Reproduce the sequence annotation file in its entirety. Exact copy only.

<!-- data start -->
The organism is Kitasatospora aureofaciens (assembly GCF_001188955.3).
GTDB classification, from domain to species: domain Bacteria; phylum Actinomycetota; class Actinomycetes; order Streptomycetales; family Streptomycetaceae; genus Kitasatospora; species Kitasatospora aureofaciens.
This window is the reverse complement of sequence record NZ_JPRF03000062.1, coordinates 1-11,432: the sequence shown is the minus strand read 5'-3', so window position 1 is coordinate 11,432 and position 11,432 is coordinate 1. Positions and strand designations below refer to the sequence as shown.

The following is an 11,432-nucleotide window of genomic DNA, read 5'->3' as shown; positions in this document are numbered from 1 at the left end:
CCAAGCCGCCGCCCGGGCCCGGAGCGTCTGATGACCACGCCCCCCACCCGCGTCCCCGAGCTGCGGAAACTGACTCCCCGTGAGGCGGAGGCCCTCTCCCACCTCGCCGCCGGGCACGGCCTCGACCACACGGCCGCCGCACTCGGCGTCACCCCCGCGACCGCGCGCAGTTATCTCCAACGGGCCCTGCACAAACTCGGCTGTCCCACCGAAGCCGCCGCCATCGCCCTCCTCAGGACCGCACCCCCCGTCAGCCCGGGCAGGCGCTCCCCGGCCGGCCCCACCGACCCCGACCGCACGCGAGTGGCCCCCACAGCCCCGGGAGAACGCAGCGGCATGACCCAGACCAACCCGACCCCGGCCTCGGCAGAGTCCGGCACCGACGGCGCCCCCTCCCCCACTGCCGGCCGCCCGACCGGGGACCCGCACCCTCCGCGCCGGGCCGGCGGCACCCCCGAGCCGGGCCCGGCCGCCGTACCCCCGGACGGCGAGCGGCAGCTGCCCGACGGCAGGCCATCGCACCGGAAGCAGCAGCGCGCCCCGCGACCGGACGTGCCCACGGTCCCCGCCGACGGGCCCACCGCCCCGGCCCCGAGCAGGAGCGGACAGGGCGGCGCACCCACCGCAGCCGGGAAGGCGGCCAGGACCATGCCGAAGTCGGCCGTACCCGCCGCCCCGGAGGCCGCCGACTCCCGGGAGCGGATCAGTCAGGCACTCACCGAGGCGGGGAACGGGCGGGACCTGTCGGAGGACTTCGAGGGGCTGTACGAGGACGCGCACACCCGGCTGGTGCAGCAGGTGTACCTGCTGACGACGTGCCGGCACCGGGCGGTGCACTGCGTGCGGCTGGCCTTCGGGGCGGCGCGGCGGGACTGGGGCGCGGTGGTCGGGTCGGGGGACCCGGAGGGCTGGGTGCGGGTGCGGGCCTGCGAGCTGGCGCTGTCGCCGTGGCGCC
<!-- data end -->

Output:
The organism is Kitasatospora aureofaciens (assembly GCF_001188955.3).
GTDB classification, from domain to species: domain Bacteria; phylum Actinomycetota; class Actinomycetes; order Streptomycetales; family Streptomycetaceae; genus Kitasatospora; species Kitasatospora aureofaciens.
This window is the reverse complement of sequence record NZ_JPRF03000062.1, coordinates 1-11,432: the sequence shown is the minus strand read 5'-3', so window position 1 is coordinate 11,432 and position 11,432 is coordinate 1. Positions and strand designations below refer to the sequence as shown.

The following is an 11,432-nucleotide window of genomic DNA, read 5'->3' as shown; positions in this document are numbered from 1 at the left end:
CCAAGCCGCCGCCCGGGCCCGGAGCGTCTGATGACCACGCCCCCCACCCGCGTCCCCGAGCTGCGGAAACTGACTCCCCGTGAGGCGGAGGCCCTCTCCCACCTCGCCGCCGGGCACGGCCTCGACCACACGGCCGCCGCACTCGGCGTCACCCCCGCGACCGCGCGCAGTTATCTCCAACGGGCCCTGCACAAACTCGGCTGTCCCACCGAAGCCGCCGCCATCGCCCTCCTCAGGACCGCACCCCCCGTCAGCCCGGGCAGGCGCTCCCCGGCCGGCCCCACCGACCCCGACCGCACGCGAGTGGCCCCCACAGCCCCGGGAGAACGCAGCGGCATGACCCAGACCAACCCGACCCCGGCCTCGGCAGAGTCCGGCACCGACGGCGCCCCCTCCCCCACTGCCGGCCGCCCGACCGGGGACCCGCACCCTCCGCGCCGGGCCGGCGGCACCCCCGAGCCGGGCCCGGCCGCCGTACCCCCGGACGGCGAGCGGCAGCTGCCCGACGGCAGGCCATCGCACCGGAAGCAGCAGCGCGCCCCGCGACCGGACGTGCCCACGGTCCCCGCCGACGGGCCCACCGCCCCGGCCCCGAGCAGGAGCGGACAGGGCGGCGCACCCACCGCAGCCGGGAAGGCGGCCAGGACCATGCCGAAGTCGGCCGTACCCGCCGCCCCGGAGGCCGCCGACTCCCGGGAGCGGATCAGTCAGGCACTCACCGAGGCGGGGAACGGGCGGGACCTGTCGGAGGACTTCGAGGGGCTGTACGAGGACGCGCACACCCGGCTGGTGCAGCAGGTGTACCTGCTGACGACGTGCCGGCACCGGGCGGTGCACTGCGTGCGGCTGGCCTTCGGGGCGGCGCGGCGGGACTGGGGCGCGGTGGTCGGGTCGGGGGACCCGGAGGGCTGGGTGCGGGTGCGGGCCTGCGAGCTGGCGCTGTCGCCGTGGCGCC